SAN FRANCISCO (Reuters) - Hackers could crack open high-security electronic locks by monitoring their power, allowing thieves to steal cash in automated teller machines, narcotics in pharmacies and government secrets, according to research to be presented Friday at the annual Def Con hacking conference in Las Vegas.
Mike Davis, a researcher with security firm IOActive, discovered the vulnerability last year and alerted government officials and Swiss company DormaKaba Holding (DOKA.S), the distributor of multiple brands of locks at issue.
In an interview with Reuters, Davis said he used an oscilloscope worth about $5,000 to detect small changes in the power consumption, through what is known as a side-channel attack. The method worked best in older models.
The locks include their own power supply so they function even when an external source of electricity is cut off. Most versions do not consume extra or randomized power to hide what they are doing. That leaves them open to attack if a thief can get physically close enough and has the right tools, Davis said.
“I can download that analog signal and parse through the power trace to get ones and zeroes,” Davis said. “I know what the lock is doing internally.”
DormaKaba said it had looked into the matter itself and also retained an independent firm to probe IOActive’s findings regarding its Cencon and Auditcon locks.
“These investigations indicate that our current safe-lock product lines perform as intended in real life environment,” said company senior vice president Jim Mills.
Asked whether older models were also secure, a company spokesman said “there have been no reported events in the field to suggest that current or prior year models have presented security issues in real-world environments.”
Inside ATMs, the company’s locks typically protect the cash in the more secure, lower compartment. An upper compartment includes the interface with customers and directs the lower compartment to send up money. The upper compartment often has less physical security, and breaking into it might provide access to the lower vault’s vulnerable lock.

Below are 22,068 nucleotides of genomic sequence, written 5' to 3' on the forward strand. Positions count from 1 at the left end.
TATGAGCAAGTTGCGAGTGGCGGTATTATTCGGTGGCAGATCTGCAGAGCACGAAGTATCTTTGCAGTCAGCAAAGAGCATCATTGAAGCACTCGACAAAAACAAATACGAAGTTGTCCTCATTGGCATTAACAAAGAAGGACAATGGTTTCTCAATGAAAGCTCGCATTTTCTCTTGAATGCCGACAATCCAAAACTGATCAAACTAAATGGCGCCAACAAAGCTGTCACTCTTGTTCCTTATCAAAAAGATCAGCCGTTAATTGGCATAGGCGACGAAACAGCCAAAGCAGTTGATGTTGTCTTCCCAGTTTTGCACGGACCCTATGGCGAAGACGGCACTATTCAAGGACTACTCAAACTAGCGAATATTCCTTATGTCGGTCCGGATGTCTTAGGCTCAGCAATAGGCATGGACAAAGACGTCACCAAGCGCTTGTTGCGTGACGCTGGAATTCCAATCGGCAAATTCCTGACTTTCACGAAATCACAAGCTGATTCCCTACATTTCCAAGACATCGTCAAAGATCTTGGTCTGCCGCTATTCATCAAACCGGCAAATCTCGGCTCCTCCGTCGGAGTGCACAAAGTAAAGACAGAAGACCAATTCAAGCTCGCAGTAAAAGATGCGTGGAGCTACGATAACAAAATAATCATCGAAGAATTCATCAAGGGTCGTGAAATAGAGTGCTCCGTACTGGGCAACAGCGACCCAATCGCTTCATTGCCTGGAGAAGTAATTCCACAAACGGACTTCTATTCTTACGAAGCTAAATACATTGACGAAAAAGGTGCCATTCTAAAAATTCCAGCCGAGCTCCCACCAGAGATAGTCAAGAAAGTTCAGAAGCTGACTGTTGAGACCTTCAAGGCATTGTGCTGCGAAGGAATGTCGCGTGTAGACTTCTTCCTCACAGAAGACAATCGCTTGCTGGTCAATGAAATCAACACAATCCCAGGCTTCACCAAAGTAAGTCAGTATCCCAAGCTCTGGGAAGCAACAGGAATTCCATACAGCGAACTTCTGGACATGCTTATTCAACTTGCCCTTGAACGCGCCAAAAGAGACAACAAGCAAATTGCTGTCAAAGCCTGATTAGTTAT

Davis only tested his attack against the simplest mode of the device. When they are actually in the field, the locks typically interact with another device carried by drivers who supply or remove cash, and they may require one-time codes as well. Such measures provided some added security, Davis said.
A bigger concern is that another series of DormaKaba locks are used on military bases, U.S. presidential jet Air Force One and elsewhere in the government.
Davis said he found that several newer models but not the most recent iteration of that series, the X-10, leaked voltage information that could be used against them. The improvement was not due to IOActive’s research, said DormaKaba spokesman Joe Hudock.
Eric Elkins, president of subsidiary and X-10 maker Kaba Mas, said he could not comment on the severity of the issue without seeing Davis’ presentation. Elkins said that if it works, the attack might put classified information at risk. He questioned why Davis was presenting his research at Def Con.
“The correct method would be to go the government rather than to go to a group of hobbyists or hackers or whatever you want to call them.”
A spokeswoman for the federal General Services Administration, Pamela Pennington, said government employees had been working to understand the side-channel attack and develop a work-around to foil real attacks.
“We are aware of this security issue as it relates to the U.S. government and have developed and deployed mitigation techniques in the federal environment,” Pennington said. “The federal government uses multiple layers of security.”
She declined to describe the steps taken.
Reporting by Joseph Menn; editing by Greg Mitchell and David Gregorio